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A movie directed by Richard Ayoade

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Two Periscopes Up!

  • Oct 3, 2011


Written and Directed by Richard Ayoade

Starring Craig Roberts, Sally Hawkins and Paddy Considine


Oliver Tate: I live in a large house with my parents. It has breathtaking scenery. I’m not sure I believe in scenery.


The adolescent mind can sure be a dramatic one and that intensity is played up to hilarious heights in Richard Ayoade’s narrative feature film debut, SUBMARINE. The mind that we are given unadulterated access to belongs to one Oliver Tate (Craig Roberts), a 15-year old only boy obsessed with but two things - a girl in his class (naturally) and preventing the dissolution of his parents’ marriage. It his belief that these fascinations and the way he deals with them would make a great film and despite this blatant narcissism, he is actually spot on about that.


Oliver is an unassuming chap. When he speaks, he can barely form a proper sentence without tripping over nearly every word. He watches the people around him while hiding behind corners, all the while fearful that if he doesn’t intervene, they won’t get it right. That said, he rarely speaks up because he does not yet know his own voice, or more specifically, he has not yet learned how to make that voice heard by others. In his own head however, his world is the center of all worlds, typical of most teenagers and sadly, fairly typical of most adults I know as well. And while his problems are hardly unique, it is the way in which Oliver tells his own story that gives them all the importance required to make them seem monumental. 20-year-old, Roberts, is brilliant as Oliver, making him the most memorable adolescent on film since Jason Schwartzman’s Max Fischer in Wes Anderson’s RUSHMORE.


The actual man behind Oliver’s movie in his mind is Ayoade and the choices he makes in SUBMARINE are inspired and incredibly clever. By constantly drawing attention to the filmmaking process - calling out his shots before they happen, pointing out conventional approaches to storytelling and then carrying out those exact same approaches - Ayoade demonstrates a fine understanding of film language and great ability to make memorable moments. Once you dive in to SUBMARINE, you will not want to surface again.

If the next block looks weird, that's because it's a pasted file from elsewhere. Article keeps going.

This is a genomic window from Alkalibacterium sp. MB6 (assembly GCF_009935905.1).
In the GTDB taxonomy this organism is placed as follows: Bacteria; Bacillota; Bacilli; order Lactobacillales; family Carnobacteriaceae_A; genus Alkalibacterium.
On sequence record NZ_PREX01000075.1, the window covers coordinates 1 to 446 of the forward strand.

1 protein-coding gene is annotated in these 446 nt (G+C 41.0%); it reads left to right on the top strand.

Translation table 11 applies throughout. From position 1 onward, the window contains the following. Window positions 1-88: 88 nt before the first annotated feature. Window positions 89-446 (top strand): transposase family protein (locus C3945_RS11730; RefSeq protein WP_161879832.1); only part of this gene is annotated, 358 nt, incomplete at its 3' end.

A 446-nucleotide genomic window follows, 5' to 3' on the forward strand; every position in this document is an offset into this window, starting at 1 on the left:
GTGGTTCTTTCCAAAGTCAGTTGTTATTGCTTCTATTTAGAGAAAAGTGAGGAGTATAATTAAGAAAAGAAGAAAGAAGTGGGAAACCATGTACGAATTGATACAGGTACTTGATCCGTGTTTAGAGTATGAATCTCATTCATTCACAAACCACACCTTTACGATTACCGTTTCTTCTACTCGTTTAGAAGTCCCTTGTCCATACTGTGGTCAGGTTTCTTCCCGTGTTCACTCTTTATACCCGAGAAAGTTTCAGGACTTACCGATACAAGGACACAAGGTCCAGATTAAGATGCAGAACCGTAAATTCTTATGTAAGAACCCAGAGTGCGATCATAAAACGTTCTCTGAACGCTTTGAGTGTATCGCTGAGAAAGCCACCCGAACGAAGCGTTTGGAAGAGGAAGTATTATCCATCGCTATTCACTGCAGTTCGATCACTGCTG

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LUNCH rating is out of 10.

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November 22, 2011
Another great review.
October 06, 2011
Man, I feel so left out since this still hasn't played in my area....thanks Joseph!
October 09, 2011
The good news here is that I believe it is available to rent or own now.
More Submarine reviews
review by . November 06, 2011
posted in Movie Hype
**** out of ****     Oliver Tate (Craig Roberts) is a lonely, loveless, confused young intellectual. Still at the High School age, he lives off of his delusions (that his peers adore him and that he has many, many friends) so that he can escape his reality; which consists of the fact that he is actually completely without solid friends, and then there's his sexually lazy parents (Noah Taylor and Sally Hawkins, in two great roles). Oliver is more concerned with chronicling their …
review by . June 18, 2011
posted in Movie Hype
Star Rating:         One of the great failures of some teen comedies is that it’s automatically assumed that their characters are likeable, even if they do all manner of unlikeable things. Consider the awful 2008 film Charlie Bartlett, in which Anton Yelchin played a high school kid who, in a desperate attempt to become popular, became a drug lord and a therapist for his classmates; the filmmakers wanted us to see the title character as a tragicomic hero, but …
About the reviewer
Joseph Belanger ()
Ranked #26
Hello Lunchers. I am a thirty-something guy making his way in Toronto. I am a banker by day and a film critic the rest of the time. Sensitive, sharp and sarcastic are just a few words that start with … more
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About this movie



Director: Richard Ayoade
Genre: Comedy, Drama
Release Date: 3 June 2011 (USA)
Screen Writer: Richard Ayoade, Joe Dunthorne
Runtime: 97 min
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